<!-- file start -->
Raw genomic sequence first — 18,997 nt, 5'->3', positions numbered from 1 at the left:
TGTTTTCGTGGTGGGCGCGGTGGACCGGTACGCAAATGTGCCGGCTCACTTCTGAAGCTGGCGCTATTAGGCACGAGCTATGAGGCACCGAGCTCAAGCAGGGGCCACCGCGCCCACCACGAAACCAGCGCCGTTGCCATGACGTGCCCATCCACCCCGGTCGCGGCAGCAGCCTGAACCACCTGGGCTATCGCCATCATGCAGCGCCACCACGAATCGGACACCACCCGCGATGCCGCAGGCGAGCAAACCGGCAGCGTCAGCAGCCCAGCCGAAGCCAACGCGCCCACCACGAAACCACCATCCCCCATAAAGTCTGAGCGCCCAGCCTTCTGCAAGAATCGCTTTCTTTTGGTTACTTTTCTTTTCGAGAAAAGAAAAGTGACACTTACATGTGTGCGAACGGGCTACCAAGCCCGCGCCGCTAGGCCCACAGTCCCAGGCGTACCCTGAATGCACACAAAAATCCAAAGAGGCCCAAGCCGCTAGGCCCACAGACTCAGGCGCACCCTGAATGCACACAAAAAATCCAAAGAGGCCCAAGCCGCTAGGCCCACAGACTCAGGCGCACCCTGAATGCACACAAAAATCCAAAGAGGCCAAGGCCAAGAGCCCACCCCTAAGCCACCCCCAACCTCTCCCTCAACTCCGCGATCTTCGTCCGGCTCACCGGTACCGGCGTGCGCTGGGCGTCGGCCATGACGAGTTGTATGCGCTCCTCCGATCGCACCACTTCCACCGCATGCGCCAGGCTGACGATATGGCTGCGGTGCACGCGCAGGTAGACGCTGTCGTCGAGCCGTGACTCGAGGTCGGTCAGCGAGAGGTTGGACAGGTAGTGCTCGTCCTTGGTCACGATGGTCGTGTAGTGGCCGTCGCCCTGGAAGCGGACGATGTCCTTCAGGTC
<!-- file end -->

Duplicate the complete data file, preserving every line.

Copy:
Raw genomic sequence first — 18,997 nt, 5'->3', positions numbered from 1 at the left:
TGTTTTCGTGGTGGGCGCGGTGGACCGGTACGCAAATGTGCCGGCTCACTTCTGAAGCTGGCGCTATTAGGCACGAGCTATGAGGCACCGAGCTCAAGCAGGGGCCACCGCGCCCACCACGAAACCAGCGCCGTTGCCATGACGTGCCCATCCACCCCGGTCGCGGCAGCAGCCTGAACCACCTGGGCTATCGCCATCATGCAGCGCCACCACGAATCGGACACCACCCGCGATGCCGCAGGCGAGCAAACCGGCAGCGTCAGCAGCCCAGCCGAAGCCAACGCGCCCACCACGAAACCACCATCCCCCATAAAGTCTGAGCGCCCAGCCTTCTGCAAGAATCGCTTTCTTTTGGTTACTTTTCTTTTCGAGAAAAGAAAAGTGACACTTACATGTGTGCGAACGGGCTACCAAGCCCGCGCCGCTAGGCCCACAGTCCCAGGCGTACCCTGAATGCACACAAAAATCCAAAGAGGCCCAAGCCGCTAGGCCCACAGACTCAGGCGCACCCTGAATGCACACAAAAAATCCAAAGAGGCCCAAGCCGCTAGGCCCACAGACTCAGGCGCACCCTGAATGCACACAAAAATCCAAAGAGGCCAAGGCCAAGAGCCCACCCCTAAGCCACCCCCAACCTCTCCCTCAACTCCGCGATCTTCGTCCGGCTCACCGGTACCGGCGTGCGCTGGGCGTCGGCCATGACGAGTTGTATGCGCTCCTCCGATCGCACCACTTCCACCGCATGCGCCAGGCTGACGATATGGCTGCGGTGCACGCGCAGGTAGACGCTGTCGTCGAGCCGTGACTCGAGGTCGGTCAGCGAGAGGTTGGACAGGTAGTGCTCGTCCTTGGTCACGATGGTCGTGTAGTGGCCGTCGCCCTGGAAGCGGACGATGTCCTTCAGGTC